As I head out for a day of whale watching, I was reminded of a fishy story.
So, when I was met at a ballgame by one of the interns who help run the show for our team, the Gatemen of the Cape Cod Baseball League, it was indeed a fishy tale.
Hannah doesn't fish. Hannah's family doesn't eat fish. That's one of the peculiar things about her story, but she's got the "provenance" to back up the tale. She's got pictures.
As I took a look at Hannah's picture, I saw a couple of things that seemed fishy. Her bike was in the background. Not a boat, a bike. She was on a bike path that runs along Cape Cod Canal and that's where this thing started.
Hannah was biking with a friend when she noticed a fellow pulling in a big fish. She and her friend made a "wow" comment to him and next thing you know he's asking Hannah who has never fished if she'd like to give it a try. Being adventurous, "Sure," was her answer.
Next thing you know she's really struggling. Something mighty big got on the end of her line. Hannah won the battle. Mr. Fish was hauled to shore.
That thing was ginormous. Hannah's tall and the fish, a striped bass, spanned from her armpit to mid-shin. The guy turned out to be a commercial fisherman. He took the fish, fileted it and gave it to her signed, sealed and delivered.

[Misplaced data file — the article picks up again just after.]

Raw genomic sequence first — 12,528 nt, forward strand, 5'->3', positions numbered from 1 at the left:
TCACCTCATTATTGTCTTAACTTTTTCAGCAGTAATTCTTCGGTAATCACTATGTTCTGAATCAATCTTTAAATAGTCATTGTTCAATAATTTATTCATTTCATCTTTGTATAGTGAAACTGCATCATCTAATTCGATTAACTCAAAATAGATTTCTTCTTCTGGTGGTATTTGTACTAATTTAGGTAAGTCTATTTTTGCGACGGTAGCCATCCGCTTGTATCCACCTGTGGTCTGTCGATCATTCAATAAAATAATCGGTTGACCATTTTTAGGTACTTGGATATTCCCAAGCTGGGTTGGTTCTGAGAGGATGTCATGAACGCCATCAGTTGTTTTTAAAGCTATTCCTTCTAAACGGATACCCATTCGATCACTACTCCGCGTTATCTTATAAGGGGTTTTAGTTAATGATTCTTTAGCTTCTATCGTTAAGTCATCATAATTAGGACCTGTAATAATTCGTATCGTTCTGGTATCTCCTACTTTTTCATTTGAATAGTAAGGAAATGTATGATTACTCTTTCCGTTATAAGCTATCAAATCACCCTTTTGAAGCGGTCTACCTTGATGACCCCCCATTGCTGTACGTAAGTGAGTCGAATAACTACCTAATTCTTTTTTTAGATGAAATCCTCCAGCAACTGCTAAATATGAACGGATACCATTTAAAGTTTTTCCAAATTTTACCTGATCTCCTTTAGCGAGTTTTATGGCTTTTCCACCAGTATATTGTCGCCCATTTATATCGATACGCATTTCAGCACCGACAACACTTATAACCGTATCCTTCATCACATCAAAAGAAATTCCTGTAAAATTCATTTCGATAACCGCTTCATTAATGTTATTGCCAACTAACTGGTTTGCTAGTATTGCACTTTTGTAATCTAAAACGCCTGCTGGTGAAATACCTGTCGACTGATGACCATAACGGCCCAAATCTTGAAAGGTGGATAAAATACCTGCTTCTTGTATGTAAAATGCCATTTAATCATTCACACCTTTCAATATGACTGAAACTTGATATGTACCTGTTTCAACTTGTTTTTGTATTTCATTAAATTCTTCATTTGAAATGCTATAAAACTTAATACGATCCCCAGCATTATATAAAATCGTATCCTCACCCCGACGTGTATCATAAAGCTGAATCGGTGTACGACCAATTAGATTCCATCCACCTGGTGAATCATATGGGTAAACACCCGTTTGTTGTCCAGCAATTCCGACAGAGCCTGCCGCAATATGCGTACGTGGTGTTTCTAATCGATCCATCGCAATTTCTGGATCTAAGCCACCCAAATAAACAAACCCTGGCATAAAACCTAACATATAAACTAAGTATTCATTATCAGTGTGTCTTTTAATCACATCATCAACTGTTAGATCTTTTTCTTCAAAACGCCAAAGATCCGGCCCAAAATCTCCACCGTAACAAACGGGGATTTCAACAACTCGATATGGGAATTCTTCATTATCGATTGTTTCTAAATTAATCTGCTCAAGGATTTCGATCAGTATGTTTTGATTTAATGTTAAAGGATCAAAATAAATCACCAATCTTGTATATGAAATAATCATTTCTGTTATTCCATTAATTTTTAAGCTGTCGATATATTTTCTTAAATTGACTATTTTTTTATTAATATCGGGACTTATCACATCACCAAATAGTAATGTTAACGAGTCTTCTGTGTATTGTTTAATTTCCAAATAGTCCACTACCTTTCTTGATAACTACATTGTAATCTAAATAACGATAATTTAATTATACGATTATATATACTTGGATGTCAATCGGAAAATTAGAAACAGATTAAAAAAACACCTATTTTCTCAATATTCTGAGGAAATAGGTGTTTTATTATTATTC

Not coming from a family who eats fish she gave it to her friend who called her up after cooking the thing and said, "You want a bite?" To which Hannah said, "Sure, I'd love to taste the fruit of my labor." She reported that it was delicious.
That'll preach. Hannah was telling her story with excitement. Kind of like when Christ comes into our world and rocks our boat. We want to tell everyone, but that's where the story begins to change. Often we don't get to enjoy the "fruit of our labors" but the struggle to be "fishers of men" is every bit as wearing as catching the big fish. Some days the fishing is fruitless, period.
Yet, fishers of men love to tell the old, old story. They're passionate in the fishing whether the fish are biting or not. The company of fellow fishermen, the story, the purpose of the day, the basking in creation and the hope of what is to come, well that's the joy of the journey. That's a story, y'all and there's nothing fishy about it.
Happy and blessed fishing. Have a "whale" of a day.
Kandi Farris, a freelance correspondent, also is a speaker on matters of faith and values.